Condensed from the 30 Days printing of
preface to La Reforme
liturgique en question, by Klaus
Editions Sainte-Madeleine. (Only the
French translation is on
The Mass Reduced to a Show
Joseph Cardinal Ratzinger
A Young priest recently told me:
"Today we need a new liturgical movement". He was expressing a desire, these
days, only deliberately superficial souls would ignore.
What matters to
that priest is not the conquest of new, bolder liberties. For, where is the
liberty that we have yet to arrogate ourselves? That priest understood that we
need a new beginning born from deep within the liturgy, as liturgical movement
intended . . .
In its practical materialization, liturgical reform has
moved further away from this origin. The result was not re-animation but
On the one hand, we have a liturgy which has degenerated
so that it has become a show which, with momentary success for the group of
liturgical fabricators, strives to render religion interesting in the wake of
the frivolities of fashion and seductive moral maxims.
trend is the increasingly marked retreat of those who do not look to the liturgy
for a spiritual show-master but for the encounter with the living God in whose
presence all the "doing" becomes insignificant since only this encounter is able
to guarantee us access to the true richness of being.
On the other hand,
there is the conservation of ritual forms whose greatness is always moving but
which, when pushed to extremes, manifests an obstinate isolationism and leaves,
ultimately, a mark of sadness.
There is no doubt that between these two
poles there are priests and parishioners who celebrate the new liturgy with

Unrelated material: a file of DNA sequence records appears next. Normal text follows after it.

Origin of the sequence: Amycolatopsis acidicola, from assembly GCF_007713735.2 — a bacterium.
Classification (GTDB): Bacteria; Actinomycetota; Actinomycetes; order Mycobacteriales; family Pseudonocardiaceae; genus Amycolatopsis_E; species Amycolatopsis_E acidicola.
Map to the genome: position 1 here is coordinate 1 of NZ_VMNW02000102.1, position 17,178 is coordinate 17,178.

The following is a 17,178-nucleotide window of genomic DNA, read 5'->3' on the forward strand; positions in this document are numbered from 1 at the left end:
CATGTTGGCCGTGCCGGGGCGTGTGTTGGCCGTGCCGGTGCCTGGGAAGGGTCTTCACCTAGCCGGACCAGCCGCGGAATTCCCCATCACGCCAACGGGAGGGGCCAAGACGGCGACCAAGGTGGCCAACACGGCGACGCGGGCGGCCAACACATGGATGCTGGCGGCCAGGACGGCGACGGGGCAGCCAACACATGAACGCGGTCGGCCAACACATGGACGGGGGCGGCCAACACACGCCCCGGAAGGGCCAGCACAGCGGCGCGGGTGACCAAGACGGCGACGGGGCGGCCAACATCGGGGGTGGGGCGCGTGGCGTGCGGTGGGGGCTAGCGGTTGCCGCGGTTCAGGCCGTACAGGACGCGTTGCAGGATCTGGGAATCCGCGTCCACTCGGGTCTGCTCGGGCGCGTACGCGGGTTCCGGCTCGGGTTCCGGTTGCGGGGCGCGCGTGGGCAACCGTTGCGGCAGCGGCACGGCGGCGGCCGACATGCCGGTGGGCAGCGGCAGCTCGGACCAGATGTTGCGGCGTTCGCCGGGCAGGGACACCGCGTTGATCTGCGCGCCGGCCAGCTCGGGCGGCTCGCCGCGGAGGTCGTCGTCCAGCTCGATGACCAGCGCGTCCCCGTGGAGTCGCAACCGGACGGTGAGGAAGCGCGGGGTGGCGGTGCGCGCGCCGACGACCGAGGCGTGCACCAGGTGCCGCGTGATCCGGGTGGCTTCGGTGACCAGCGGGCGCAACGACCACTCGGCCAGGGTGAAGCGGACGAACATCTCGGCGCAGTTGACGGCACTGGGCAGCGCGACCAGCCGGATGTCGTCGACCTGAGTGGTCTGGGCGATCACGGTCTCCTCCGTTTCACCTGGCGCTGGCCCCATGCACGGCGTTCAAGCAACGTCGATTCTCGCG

respect and solemnity. But they, too, are made to feel doubtful by the
contradiction of the two extremes and, in the final analysis, the lack of unity
within the Church makes their faith seem - and wrongly so in most cases - just
their own personal version of neo-conservatism.
Therefore, a new
spiritual impulse is necessary so that the liturgy becomes a community activity
of the Church for us once again and to remove it from the will of parish priests
and their liturgical teams.
There can be no "fabricating" a
liturgical movement of this kind, just as there can be no "fabricating"
something which is alive. But a contribution can be made to its development by
seeking to re- assimilate the sprit of the liturgy and by defending publicity
that which was received.
The new beginning needs "fathers" who would
serve as models, who would not content themselves with just showing the way . .
. It is difficult to express in just a few words what is important in this
diatribe of liturgists and what is not. But perhaps what I have to say will be
of use. J.A. Jungman, one of the truly great liturgists of our century, offered
his definition of the liturgy of his time, as it was intended in the West, and
he represented it in terms of historical research. He described it as
"liturgy which is the fruit of development".
This is probably in
contrast with the Eastern notion which does not see liturgy as developing or
growing in history but as the reflection of eternal liturgy whose light, through
the sacred celebration, illumines our changing times with its unchanging beauty
and greatness. Both conceptions are legitimate and by definition they are not
What happened after the Council was totally different:
in the place of liturgy as the fruit of development came fabricated
We left the living process of growth and development to
enter the realm of fabrication. There was no longer a desire to continue
developing and maturing, as the centuries passed and so this was replaced - as
if it were a technical production - with a construction, a banal on-the-spot
- Christian Order, March 1993, pages 162-163, used with
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Last modified 20th May, 1997, by David Joyce.